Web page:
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12 Interesting Facts About Fireflies

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The author is a research enthusiast. She studied botany and zoology as major subjects in her bachelor's program.

A Fascinating Glowing Insect

You must have been surprised to see fireflies for the first time. These are light-producing insects that are an amazing creation of nature. In the darkness of summer evenings, these flashes-producing insects become the center of attention. Some of you must have locked these bright insects in a glass jar in your childhood. They are night-loving insects and are found near moist and wooded areas.

You can call them glowworms, lightning bugs, or fireflies. They belong to the family Lampyridae, in the beetle order Coleoptera and have more than 2,000 species.

1. Extraction of Luciferase—Credit Goes to Firefly

Luciferase is light-producing enzymes that oxidize their substrate called 'Luciferin' in an energetic process. The main application of Luciferase is biotechnology; which includes microscopy and reporter gene. This enzyme is first extracted from fireflies. In the early days, this was only extracted from fireflies. Scientists used ethyl acetate for the extraction of Luciferin from the powder of 15,000 firefly lanterns. It is responsible for the green light emission from the firefly lantern.

2. Most Efficient Light Producer

Their light is the most efficient in the world. That's why scientists refer to their light as "cold light". An incandescent bulb produces light by emitting 10% of its energy and the rest is heat. A fluorescent bulb, which secretes 90% of its energy as light and the rest as heat. Because they don't emit heat in the light-producing process, and for that reason, their light is called cold light. Their light organs are under their abdomen. The oxygen is taken in by the insects, in special cells. It is combined here with 'Luciferin' and produces light in this process.

3. They Attract Their Mates Through Light

Sound strange! But yes, it is true. Fireflies emit light to attract mates. Mostly, both males and females light up, but in some species, only one sex glow. Male fireflies often fly and females wait for attractive mates on trees and grasses. When males want to find females for mating; they flash with a specific pattern, and females respond by flashing. Their 'twinkling conversation' continues until they mate. Photinus greeni– a genus of North American fireflies; it is said about them that they are more choosy than other members of the family. The females of this genus are very prudent in selecting the father of their offspring. They recognize their species through the particular light pattern.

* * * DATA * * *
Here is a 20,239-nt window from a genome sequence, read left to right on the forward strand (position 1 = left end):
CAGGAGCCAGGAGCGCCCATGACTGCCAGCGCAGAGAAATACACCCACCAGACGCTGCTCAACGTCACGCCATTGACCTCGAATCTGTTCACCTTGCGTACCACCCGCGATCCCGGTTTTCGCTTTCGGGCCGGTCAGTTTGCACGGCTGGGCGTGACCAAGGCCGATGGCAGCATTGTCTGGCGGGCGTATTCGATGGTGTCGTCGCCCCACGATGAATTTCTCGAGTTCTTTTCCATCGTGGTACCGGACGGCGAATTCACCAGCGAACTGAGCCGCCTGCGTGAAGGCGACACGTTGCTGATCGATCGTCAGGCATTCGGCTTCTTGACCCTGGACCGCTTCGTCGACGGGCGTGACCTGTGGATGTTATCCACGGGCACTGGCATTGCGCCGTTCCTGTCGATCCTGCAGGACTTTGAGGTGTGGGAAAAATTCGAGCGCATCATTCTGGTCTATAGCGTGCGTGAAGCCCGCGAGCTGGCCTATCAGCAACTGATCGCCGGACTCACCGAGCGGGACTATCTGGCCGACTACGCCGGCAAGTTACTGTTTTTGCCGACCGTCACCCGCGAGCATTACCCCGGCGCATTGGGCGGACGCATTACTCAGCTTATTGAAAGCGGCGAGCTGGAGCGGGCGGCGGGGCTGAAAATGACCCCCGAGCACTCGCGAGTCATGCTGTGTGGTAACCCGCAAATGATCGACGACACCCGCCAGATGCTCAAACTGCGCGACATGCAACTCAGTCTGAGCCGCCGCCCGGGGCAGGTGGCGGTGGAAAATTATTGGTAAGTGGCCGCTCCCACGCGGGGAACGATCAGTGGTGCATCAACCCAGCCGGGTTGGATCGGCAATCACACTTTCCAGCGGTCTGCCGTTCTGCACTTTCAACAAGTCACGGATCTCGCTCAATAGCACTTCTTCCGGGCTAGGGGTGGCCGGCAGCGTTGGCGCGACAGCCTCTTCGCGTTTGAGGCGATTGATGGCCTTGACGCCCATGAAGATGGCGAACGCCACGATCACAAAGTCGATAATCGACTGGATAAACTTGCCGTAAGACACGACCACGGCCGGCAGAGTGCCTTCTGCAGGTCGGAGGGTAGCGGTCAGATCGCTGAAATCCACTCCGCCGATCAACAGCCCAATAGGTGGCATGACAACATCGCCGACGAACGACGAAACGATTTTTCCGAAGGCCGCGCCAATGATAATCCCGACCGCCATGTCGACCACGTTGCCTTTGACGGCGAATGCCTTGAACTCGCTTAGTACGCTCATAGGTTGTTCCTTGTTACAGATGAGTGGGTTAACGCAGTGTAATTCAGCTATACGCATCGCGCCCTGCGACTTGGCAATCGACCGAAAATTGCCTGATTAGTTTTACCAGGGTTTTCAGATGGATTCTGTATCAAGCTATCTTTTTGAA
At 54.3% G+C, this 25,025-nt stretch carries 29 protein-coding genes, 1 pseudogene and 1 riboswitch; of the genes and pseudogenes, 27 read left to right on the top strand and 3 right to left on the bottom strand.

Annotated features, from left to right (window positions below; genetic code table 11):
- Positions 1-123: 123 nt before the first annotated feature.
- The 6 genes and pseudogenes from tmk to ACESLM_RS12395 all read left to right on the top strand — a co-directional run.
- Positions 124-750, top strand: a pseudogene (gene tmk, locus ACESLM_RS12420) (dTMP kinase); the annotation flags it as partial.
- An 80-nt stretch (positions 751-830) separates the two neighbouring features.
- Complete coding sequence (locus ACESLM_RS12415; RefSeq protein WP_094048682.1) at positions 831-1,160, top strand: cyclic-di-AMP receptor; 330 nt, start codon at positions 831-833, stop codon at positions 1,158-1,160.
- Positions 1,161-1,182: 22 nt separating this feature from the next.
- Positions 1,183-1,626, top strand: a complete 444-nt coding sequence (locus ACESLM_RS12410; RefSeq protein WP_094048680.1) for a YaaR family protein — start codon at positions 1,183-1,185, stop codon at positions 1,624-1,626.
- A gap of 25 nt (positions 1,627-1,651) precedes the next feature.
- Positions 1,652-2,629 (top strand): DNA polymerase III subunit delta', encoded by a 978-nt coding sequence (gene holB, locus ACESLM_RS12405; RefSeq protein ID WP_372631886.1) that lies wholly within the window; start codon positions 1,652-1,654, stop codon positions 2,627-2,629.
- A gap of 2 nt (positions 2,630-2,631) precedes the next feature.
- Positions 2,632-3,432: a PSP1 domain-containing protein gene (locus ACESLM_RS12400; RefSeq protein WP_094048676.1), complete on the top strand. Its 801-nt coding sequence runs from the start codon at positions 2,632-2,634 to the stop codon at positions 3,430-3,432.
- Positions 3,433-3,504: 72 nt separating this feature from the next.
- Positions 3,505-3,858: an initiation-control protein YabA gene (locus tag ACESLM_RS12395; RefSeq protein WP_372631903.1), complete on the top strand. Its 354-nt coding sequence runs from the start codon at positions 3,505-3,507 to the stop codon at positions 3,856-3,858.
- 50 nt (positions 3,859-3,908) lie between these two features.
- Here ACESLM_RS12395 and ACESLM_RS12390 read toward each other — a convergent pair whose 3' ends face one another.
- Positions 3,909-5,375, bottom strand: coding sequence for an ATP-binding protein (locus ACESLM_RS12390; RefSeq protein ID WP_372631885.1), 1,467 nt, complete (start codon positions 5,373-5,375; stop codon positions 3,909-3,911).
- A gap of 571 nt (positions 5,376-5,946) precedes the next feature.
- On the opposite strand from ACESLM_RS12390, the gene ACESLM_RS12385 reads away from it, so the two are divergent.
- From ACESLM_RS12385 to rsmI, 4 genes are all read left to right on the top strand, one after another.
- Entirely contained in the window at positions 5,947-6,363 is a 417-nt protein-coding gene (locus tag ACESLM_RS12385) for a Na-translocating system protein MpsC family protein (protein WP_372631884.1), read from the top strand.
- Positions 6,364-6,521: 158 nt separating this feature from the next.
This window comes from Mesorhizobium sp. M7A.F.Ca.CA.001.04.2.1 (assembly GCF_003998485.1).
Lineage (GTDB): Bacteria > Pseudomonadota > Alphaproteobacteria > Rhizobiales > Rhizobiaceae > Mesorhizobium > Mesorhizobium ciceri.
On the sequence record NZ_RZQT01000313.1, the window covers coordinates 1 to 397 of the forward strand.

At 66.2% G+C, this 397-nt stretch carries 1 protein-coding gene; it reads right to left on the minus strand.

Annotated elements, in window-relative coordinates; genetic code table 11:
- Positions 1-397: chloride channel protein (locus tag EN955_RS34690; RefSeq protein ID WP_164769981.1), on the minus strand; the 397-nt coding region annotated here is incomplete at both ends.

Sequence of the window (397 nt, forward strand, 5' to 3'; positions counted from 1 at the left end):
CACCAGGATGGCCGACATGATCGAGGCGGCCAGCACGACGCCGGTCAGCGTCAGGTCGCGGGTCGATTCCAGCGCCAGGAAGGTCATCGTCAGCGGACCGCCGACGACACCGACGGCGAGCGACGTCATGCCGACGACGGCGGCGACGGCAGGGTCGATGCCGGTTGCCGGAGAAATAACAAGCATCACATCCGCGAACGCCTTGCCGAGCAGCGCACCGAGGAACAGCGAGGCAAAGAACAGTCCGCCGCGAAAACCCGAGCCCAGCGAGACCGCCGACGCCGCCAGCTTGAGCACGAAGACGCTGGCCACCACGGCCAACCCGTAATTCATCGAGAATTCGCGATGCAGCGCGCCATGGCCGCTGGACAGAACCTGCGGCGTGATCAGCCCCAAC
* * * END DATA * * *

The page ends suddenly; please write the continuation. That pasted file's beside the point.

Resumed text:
4. They Defend Themselves Through 'Reflex Bleeding'

Reflect bleeding is also known as "Autohaemorraghing". It is the ejection of blood from the animal's body. This blood usually contains toxic substances. Firefly of genus Photuris ejects droplets of blood that contain a toxic substance called lucibufagins. Larvae usually inject a numbing fluid on their prey to feed on it.

5. Their Flashing Pattern Vary

Fireflies glowing pattern varies from species to species. Phausis Raticulata– a tiny firefly that is widespread in the southeastern United States and is also known as the 'blue ghosts'. The male fireflies of this species flash and glow in green and pale blue light. Females of the blue ghosts lack wings. The flash pattern of Photinus Brimleyi is a single flash of yellow color and glow every 10 seconds or longer.

The species Photinus Pyralis often flash in the "J" shape pattern in yellow color. The display patterns of the genus Photuris are single white light like a flashbulb. The synchronous firefly Photinus Carolinus displays the yellow light and synchronize their flash, which is a unique feature of this species.